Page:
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Octopuses have no built-in shell, unlike other mollusks, such as snails and mussels. To protect themselves, they often squeeze into small spaces. Here, a female larger Pacific striped octopus hangs out of her shell. In this moment, captured by the camera, she was observing a male, who was approaching her from the right. During the study, the octopuses could establish their own shells/dens. One pair became so close, however, that they chose to share a den for more than three consecutive days at a time. They did this more than once, too.

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Males initiate mating, and become darker in color during the act. Here, the male on the left begins to insert his mating arm into the female's genital opening. His goal is to transfer packets of sperm, known as spermatophores, into the female. Earlier research led by Janet Voight of the University of Chicago found that octopuses could get erections. They have erectile tissue with a structure that is remarkably similar to that of mammal penises and clitorises.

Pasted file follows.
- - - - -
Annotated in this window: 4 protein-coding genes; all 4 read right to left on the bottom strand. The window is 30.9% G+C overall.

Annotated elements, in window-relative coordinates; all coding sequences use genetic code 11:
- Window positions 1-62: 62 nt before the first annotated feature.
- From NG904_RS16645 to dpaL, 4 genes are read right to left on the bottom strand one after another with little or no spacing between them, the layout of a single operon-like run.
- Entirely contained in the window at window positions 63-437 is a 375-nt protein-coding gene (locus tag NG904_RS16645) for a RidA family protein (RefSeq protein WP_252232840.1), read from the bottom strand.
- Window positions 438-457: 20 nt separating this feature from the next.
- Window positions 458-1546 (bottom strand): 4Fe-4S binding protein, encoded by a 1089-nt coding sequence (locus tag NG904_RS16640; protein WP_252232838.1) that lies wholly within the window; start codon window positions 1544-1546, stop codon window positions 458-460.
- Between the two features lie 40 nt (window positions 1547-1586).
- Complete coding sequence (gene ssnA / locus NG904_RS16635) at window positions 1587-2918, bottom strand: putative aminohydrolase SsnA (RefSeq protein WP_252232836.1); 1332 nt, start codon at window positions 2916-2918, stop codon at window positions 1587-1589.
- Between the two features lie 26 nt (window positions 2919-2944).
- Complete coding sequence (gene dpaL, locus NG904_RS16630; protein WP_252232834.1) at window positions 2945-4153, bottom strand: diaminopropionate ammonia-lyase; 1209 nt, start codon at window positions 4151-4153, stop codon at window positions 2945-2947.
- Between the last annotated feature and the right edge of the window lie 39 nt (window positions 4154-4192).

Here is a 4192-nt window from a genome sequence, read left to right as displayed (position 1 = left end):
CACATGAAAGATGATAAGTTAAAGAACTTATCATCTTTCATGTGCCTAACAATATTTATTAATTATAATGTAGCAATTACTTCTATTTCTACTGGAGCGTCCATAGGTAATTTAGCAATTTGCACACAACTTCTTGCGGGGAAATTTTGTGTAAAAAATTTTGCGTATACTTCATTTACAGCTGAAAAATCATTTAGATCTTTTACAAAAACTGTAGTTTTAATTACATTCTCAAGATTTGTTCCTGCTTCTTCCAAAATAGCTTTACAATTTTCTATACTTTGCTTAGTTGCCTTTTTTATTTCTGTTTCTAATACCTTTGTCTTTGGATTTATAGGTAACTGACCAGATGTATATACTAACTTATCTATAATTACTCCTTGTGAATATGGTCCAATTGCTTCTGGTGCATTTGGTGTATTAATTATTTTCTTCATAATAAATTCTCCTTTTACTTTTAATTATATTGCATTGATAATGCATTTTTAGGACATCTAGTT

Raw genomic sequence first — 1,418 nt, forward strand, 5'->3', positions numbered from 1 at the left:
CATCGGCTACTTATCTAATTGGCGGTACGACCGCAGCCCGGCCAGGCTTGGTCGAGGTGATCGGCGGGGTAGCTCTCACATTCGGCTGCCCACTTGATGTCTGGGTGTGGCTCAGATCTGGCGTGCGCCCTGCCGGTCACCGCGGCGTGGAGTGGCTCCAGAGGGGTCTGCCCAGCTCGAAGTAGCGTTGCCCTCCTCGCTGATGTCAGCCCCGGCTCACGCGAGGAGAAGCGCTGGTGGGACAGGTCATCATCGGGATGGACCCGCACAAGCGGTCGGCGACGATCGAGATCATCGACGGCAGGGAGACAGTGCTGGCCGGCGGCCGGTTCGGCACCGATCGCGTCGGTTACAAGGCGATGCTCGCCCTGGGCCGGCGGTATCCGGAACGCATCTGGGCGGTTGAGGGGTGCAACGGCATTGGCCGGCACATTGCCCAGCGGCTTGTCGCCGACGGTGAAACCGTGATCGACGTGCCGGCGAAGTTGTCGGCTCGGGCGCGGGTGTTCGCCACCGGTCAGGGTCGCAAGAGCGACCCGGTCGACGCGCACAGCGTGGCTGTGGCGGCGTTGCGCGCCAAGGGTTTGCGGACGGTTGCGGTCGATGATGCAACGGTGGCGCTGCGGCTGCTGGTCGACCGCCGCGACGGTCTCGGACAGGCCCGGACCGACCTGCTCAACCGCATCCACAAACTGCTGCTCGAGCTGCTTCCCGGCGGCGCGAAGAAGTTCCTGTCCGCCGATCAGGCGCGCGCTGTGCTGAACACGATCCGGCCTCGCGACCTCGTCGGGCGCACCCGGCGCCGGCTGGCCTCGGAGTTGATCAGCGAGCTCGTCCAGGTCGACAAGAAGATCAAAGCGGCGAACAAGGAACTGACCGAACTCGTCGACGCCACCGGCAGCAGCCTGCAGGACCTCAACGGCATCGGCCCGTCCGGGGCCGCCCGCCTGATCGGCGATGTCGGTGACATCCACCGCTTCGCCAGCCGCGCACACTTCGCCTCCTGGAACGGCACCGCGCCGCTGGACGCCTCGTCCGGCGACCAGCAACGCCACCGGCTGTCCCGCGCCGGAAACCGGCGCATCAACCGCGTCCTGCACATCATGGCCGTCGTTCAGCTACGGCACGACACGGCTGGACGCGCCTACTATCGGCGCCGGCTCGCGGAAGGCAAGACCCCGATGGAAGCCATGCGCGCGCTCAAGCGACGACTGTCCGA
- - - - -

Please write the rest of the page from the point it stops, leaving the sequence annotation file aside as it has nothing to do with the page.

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The paper provides the first photo and video-substantiated evidence that octopuses may mate beak-to-beak. The beak is the only hard part of the octopus. It is located on the lower side of the body. Its structure is similar in hardness to human fingernails. The paper also offers the first evidence that a mating octopus pair may co-occupy a den. Previously, it was not known that octopus pairs tolerated, or might even enjoy, such closeness. Caldwell explained that this happens "probably because they live in areas with few suitable dens, poor visibility and scattered prey, making finding mates difficult."